II. How to Grow and Care


Cape honeysuckle is a tropical plant that grows well in full sun or partial shade. In its native habitat, Cape honeysuckle is often found growing in dappled light in the forest understory. In extremely hot climates, it might actually do better in partial shade locations. The denser the shade, however, the less vigorous the blooming.

Temperature and Humidity

Cape honeysuckle is a tropical plant that thrives in USDA cold hardiness zones 9–11. It is heat and drought tolerant, but its branches and leaves tend to die back at temperatures under 25 degrees Fahrenheit.


Young plants require weekly irrigation during their first growing season, depending on rainfall. Deep watering encourages roots to grow deeper into the soil, strengthening the plant and increasing its drought resistance. Dig a tiny hole in the ground with a hand trowel or your finger and feel the soil for wetness. If the top 2-4 inches of soil are dry, it is time to water. Keep an eye on young plants for the first two years to ensure they’re getting enough moisture.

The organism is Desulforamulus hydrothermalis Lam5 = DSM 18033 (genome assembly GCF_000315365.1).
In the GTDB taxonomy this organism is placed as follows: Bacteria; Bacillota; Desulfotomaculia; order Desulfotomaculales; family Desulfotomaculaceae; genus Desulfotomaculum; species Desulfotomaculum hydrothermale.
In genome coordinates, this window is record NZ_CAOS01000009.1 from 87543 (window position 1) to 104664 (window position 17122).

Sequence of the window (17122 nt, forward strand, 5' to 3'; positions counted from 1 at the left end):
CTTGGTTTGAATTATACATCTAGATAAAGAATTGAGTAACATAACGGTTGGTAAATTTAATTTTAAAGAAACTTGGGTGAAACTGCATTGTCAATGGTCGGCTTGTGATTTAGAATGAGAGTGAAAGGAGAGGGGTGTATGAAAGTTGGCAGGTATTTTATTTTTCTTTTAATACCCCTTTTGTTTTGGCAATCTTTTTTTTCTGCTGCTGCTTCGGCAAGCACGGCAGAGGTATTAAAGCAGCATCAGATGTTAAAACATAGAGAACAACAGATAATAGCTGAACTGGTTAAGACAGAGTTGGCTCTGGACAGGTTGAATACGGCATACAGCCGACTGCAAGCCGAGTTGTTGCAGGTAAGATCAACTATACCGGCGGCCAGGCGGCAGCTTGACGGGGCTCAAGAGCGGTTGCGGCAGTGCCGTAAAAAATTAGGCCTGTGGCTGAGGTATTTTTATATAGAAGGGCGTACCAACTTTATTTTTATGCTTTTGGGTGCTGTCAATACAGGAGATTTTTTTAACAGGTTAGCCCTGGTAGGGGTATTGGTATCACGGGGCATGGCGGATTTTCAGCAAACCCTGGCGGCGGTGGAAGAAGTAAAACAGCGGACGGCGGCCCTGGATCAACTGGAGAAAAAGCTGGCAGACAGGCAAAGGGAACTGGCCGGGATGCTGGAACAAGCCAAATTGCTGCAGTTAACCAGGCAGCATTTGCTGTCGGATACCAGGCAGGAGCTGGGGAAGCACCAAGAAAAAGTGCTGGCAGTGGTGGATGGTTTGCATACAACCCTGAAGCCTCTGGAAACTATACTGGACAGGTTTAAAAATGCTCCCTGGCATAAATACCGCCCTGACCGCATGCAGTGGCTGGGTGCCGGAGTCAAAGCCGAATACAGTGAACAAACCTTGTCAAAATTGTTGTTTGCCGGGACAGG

This plant does well in almost any soil type provided it is kept moist and the soil is well-drained. Don’t fret about the pH of your soil too much, as this plant can handle both acidic and alkaline soils. It also grows well in salty locations like coastal regions.


Mature trees should be nourished every two to three years. Feed plants when they begin to grow in the early spring. Fertilizers come in a variety of forms, including granulated, slow-release, liquid feeds, organic, and synthetic. Determine which application technique is best for the situation, then select a product designed for trees and shrubs or a nutritionally sound, all-purpose composition like 10-10-10. Always follow the instructions on the fertilizer package for application rates and timing. Plant damage can occur as a result of over-fertilising plants or applying fertilizer at the incorrect time of year. 

Planting Instructions

It is best to plant Cape Honeysuckle in the spring or fall to give it the best start. The stressful heat of summer should be avoided, as the plant will need more resources during this time to get established.